What Americans pay for gasoline gets lots of attention, but the price at the pump is only one oil industry indicator that has been rising lately. The starting salaries of bachelor's degree-holding petroleum engineers are also at historic highs. This other price spike has gotten almost no coverage even though labor market experts believe it seriously undermines the prevailing narrative about America's technical workforce.
That narrative asserts that the nation has a shortage of scientists and engineers caused by inadequate school systems that can't produce enough excellent math, engineering and science students. Exhibit A for this argument is the generally low percentage of American students and the high percentage of foreign students in many of the nation's engineering programs.
The evidence, as Miller-McCune magazine pointed out last year in a July cover story, indicates the opposite. The U.S. produces a large supply of able math and science students. What keeps their numbers low in many engineering programs is not a lack of ability but a lack of desirable career opportunities after they graduate. But opportunity is bubbling in the oil patch. Rising crude oil prices inspired both more exploration and more use of new and expensive extraction technologies, for example from tar sands. This coincides with retirement of the large generation of petroleum engineers who built the Trans-Alaskan Pipeline and expanded exploration in the 1970s. Since 2002, the Bureau of Labor Statistics has gone from forecasting declining demand for petroleum engineers to a 2010 prediction of 18 percent greater demand over the coming decade.
In recent years, the upward spurt in new petroleum engineers' starting salaries reflects these trends. From an "already high $43,674 in 1997," average bachelor's degree starting salaries leapt to $86,220 in 2010, write Hal Salzman of Rutgers University and Leonard Lynn of Case Western Reserve University in a paper presented to the Association for Public Policy Analysis and Management.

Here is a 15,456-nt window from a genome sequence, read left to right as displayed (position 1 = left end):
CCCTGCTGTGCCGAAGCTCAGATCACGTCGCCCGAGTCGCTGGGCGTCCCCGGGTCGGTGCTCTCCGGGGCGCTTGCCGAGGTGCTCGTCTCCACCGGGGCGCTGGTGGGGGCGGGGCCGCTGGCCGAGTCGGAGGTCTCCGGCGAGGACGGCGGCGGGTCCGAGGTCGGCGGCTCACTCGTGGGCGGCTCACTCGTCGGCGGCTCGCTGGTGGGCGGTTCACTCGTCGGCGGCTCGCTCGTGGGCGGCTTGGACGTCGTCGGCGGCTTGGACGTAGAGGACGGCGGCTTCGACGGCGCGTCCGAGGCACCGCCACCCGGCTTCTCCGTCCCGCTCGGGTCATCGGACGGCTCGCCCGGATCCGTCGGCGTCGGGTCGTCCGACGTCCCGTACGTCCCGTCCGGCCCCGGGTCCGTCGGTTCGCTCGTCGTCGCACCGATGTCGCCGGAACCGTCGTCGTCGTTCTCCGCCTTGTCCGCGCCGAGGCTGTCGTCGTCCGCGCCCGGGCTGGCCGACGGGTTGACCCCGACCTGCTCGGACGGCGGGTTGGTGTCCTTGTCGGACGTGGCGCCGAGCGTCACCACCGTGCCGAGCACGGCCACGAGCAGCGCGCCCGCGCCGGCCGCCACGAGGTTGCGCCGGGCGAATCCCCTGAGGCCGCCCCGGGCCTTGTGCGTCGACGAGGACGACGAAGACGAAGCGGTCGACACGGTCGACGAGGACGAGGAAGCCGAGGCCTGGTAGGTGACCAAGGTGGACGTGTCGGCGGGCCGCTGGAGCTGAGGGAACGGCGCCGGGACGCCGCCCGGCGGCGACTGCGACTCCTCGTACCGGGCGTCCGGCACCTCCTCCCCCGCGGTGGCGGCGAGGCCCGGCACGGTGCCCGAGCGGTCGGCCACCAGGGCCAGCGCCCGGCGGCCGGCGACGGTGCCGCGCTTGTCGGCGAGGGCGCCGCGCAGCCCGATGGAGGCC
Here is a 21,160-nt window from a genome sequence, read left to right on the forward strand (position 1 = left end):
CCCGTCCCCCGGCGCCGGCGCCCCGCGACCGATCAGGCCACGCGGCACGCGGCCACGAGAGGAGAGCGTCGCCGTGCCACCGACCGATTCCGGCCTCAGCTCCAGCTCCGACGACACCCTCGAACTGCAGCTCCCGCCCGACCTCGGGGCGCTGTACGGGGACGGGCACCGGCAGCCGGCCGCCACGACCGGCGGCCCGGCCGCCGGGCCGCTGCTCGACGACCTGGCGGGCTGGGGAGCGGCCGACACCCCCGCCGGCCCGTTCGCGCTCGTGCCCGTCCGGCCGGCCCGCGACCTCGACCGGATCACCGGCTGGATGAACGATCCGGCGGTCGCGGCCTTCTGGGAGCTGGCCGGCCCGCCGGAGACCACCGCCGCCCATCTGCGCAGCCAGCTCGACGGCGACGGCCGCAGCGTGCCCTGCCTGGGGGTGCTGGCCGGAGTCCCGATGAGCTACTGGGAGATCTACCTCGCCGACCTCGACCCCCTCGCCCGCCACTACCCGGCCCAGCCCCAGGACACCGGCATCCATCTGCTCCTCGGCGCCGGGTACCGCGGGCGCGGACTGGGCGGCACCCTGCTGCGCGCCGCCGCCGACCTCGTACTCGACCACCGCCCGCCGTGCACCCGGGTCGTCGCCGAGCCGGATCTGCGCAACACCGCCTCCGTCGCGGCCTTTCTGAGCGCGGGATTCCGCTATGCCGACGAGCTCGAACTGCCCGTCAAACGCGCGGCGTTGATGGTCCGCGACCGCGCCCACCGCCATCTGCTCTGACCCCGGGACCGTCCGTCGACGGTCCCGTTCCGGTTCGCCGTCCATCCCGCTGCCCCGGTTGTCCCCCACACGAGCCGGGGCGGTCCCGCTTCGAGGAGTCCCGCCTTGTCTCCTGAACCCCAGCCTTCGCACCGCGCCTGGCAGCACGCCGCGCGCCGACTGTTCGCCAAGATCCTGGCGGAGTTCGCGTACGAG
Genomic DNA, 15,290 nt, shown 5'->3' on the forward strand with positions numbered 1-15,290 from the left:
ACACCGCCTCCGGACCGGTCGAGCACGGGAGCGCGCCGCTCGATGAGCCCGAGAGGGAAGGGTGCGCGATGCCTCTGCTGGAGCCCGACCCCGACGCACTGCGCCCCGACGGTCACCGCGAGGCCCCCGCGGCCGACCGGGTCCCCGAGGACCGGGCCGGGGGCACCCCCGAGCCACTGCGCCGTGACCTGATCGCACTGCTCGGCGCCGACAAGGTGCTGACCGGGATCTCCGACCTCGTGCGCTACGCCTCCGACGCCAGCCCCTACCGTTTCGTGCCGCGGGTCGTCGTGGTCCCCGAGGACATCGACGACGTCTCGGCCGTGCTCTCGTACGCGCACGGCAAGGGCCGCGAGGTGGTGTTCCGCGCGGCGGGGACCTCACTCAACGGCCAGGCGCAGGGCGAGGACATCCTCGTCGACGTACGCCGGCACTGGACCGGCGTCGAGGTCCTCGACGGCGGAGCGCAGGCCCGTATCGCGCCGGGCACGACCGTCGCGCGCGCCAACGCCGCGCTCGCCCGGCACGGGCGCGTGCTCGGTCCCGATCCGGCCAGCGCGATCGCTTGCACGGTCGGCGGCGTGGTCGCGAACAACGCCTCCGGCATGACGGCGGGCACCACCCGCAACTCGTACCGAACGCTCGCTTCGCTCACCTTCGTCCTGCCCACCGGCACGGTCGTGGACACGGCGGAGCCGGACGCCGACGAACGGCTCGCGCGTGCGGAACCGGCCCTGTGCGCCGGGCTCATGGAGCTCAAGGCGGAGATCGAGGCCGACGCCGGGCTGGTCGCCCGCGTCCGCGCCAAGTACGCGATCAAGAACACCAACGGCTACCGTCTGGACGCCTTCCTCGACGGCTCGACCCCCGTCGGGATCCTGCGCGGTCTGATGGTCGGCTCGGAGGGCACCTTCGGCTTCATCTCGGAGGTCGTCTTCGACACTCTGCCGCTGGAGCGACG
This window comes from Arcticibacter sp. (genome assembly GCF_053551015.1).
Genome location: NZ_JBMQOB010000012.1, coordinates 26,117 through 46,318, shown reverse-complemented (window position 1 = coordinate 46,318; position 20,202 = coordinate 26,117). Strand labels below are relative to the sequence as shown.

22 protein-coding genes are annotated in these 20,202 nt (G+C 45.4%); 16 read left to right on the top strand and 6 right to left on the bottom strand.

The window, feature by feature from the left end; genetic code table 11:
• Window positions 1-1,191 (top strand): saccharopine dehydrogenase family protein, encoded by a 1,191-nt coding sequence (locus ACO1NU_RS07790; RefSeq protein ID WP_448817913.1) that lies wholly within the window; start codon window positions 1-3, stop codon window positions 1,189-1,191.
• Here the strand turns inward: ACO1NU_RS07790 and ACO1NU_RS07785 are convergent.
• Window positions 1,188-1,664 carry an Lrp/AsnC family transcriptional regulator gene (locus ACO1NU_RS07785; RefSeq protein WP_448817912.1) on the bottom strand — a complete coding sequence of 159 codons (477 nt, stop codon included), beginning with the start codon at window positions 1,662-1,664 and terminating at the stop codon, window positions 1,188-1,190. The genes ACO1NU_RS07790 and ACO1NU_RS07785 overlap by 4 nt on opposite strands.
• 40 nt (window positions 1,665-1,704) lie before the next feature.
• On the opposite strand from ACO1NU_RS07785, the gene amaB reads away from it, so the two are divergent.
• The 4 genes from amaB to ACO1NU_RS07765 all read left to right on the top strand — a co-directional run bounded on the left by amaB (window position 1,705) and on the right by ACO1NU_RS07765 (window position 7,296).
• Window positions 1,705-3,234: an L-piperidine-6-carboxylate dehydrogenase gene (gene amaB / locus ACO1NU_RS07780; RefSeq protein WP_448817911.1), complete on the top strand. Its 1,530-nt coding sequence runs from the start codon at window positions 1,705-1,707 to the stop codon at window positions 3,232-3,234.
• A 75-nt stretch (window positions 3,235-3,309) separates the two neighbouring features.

In response, the number of Americans graduating with bachelor's degrees in petroleum engineering more than doubled since 2003, even as the number of Americans earning petroleum engineering master's degrees lagged. Because "most industry demand is at the Bachelor's level," Salzman and Lynn believe that today's new graduates are mirroring the choices made by the computer graduates of the 1990s dot-com boom, who flocked to industry's enticing opportunities rather than to graduate school.
As demand and pay have risen, so have both the number and percentage of Americans in petroleum engineering programs. "At the Bachelor's level, the number and percent of total graduates who are on student visas dropped to the lowest proportion of total graduates in the last 15 years," write Salzman and Lynn.
The notion that the U.S. can't produce enough "students with the qualifications to become engineers in response to demonstrated demand [is] ill-founded," they conclude. Not only are the science and math skills of America's best students increasing, they state, but those students' ability to spot and respond to real career opportunities remains as sharp as ever.